SAN JOSE, Calif. – An interview with a trio of senior Intel microprocessor designers provides a few details and raises more questions about the company’s latest move into analog design.
Intel designed an on-chip voltage regulator and external inductors to support it for Haswell, its next-generation x86. What’s not clear is to what extent the work is driving the digital giant into more design of analog components and processes.
Haswell has two power rails coming into its package compared to six for Ivy Bridge, its prior generation CPU. Inside the Haswell package, Intel splits up the two rails into as many as 12.
The Haswell package includes 20 or more Intel-designed inductors, one for each phase of each power rail. The inductors, like the on-die voltage regulator, are Intel made parts, replacing what used third-party analog parts on the motherboard outside the package.
“We save on board real estate, increase our headroom for turbo modes and get more fine grained control of power,” said Per Hammarlund, a chief SoC architect at Intel.
The move shaves $2-$10 off the motherboard bill of materials, depending on what version of Haswell OEMs are using. The chip will come in versions targeting tablets, notebooks, desktops and servers.
“There is a small net adder in power consumption [by putting the voltage regulator on die] but we’re also getting more power rails on the die controlled at finer granularity,” said Steve Gunther, lead power architect for Haswell.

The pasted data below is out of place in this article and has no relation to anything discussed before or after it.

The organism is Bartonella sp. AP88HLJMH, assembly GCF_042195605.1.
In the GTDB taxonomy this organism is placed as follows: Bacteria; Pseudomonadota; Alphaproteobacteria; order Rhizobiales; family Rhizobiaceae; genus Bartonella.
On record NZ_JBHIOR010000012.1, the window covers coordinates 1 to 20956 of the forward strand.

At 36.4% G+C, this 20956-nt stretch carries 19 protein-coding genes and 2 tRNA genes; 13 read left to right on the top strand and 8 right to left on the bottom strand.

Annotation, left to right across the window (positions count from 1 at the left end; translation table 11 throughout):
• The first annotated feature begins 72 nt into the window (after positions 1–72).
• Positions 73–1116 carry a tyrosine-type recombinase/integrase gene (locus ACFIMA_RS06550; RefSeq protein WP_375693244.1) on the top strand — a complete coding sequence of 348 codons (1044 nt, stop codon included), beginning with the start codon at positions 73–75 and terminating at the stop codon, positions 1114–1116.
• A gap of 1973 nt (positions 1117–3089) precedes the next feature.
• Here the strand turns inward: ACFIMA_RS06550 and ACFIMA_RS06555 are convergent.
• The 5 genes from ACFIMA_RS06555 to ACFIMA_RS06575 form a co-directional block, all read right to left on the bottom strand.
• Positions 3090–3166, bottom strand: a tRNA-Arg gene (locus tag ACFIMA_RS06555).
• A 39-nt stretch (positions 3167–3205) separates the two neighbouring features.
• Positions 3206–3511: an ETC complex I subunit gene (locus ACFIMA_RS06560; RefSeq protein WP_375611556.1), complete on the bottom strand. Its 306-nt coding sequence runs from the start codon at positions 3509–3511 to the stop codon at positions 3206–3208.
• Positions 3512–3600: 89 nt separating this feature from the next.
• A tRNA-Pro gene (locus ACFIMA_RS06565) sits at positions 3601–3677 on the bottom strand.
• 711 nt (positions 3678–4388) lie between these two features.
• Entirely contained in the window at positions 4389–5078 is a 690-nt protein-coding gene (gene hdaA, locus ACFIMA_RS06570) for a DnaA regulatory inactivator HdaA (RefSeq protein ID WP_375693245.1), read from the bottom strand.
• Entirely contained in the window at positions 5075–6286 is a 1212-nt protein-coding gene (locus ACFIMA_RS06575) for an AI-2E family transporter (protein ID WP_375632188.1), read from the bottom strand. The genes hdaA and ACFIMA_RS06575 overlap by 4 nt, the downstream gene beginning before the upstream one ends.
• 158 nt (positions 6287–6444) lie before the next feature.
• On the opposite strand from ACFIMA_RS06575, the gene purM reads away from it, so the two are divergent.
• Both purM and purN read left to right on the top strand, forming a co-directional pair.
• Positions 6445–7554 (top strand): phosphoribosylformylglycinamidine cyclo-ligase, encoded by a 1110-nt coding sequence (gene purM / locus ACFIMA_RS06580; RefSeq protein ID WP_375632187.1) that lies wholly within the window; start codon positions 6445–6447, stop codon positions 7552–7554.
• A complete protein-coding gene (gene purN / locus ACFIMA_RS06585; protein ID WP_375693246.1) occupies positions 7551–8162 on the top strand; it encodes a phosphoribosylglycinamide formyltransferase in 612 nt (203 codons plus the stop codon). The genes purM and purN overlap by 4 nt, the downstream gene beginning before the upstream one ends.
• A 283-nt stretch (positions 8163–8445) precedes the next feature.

The engineers said Intel designed and made the inductors used inside the Haswell package. However, they did not know if those inductors required an analog process technology that Intel supports.
“We are very adept at doing analog designs in all aspects, including I/O and PLLs” Hammarlund said. “We have some of highest speed, lowest power I/O available and this [voltage regulator design] builds on those capabilities,” he added.
Intel’s Haswell puts more analog inside
Maybe Intel is persuing mixed signal foundry business....
Microsemi Corporation engages in the design, manufacture, and marketing of analog and mixed-signal integrated circuits (ICs) and semiconductors primarily in the United States, Europe, and Asia. Its products include radio frequency (RF) and power components, analog and RF ICs, standard and customizable system-on-chip solutions, and mixed-signal and radiation-tolerant field programmable gate arrays.
This really reduces headache for a system designer by limiting the number of external voltage supplies to two. But not sure how it helps for low power consumption for the chip, since, now the voltage regulators are included in the package...may be those are more optimized to get max efficiency in all different operating conditions?
Conservation of energy rules. Power dissipated on chip is the nergy previously dissipated on board. It might even be less as Haswell got its own internal power management scheme. Peak power might be the same, but average consumption might be less. And a s previously mentionned, with less headaches for integration. Intel address more the retailer than the consumer.
I wonder about the increased power dissipation for the power supplies and the processor. Will this help with overall power but at the expense of chip heating? I do like the reduced parts count, lowered cost and reduced board space!
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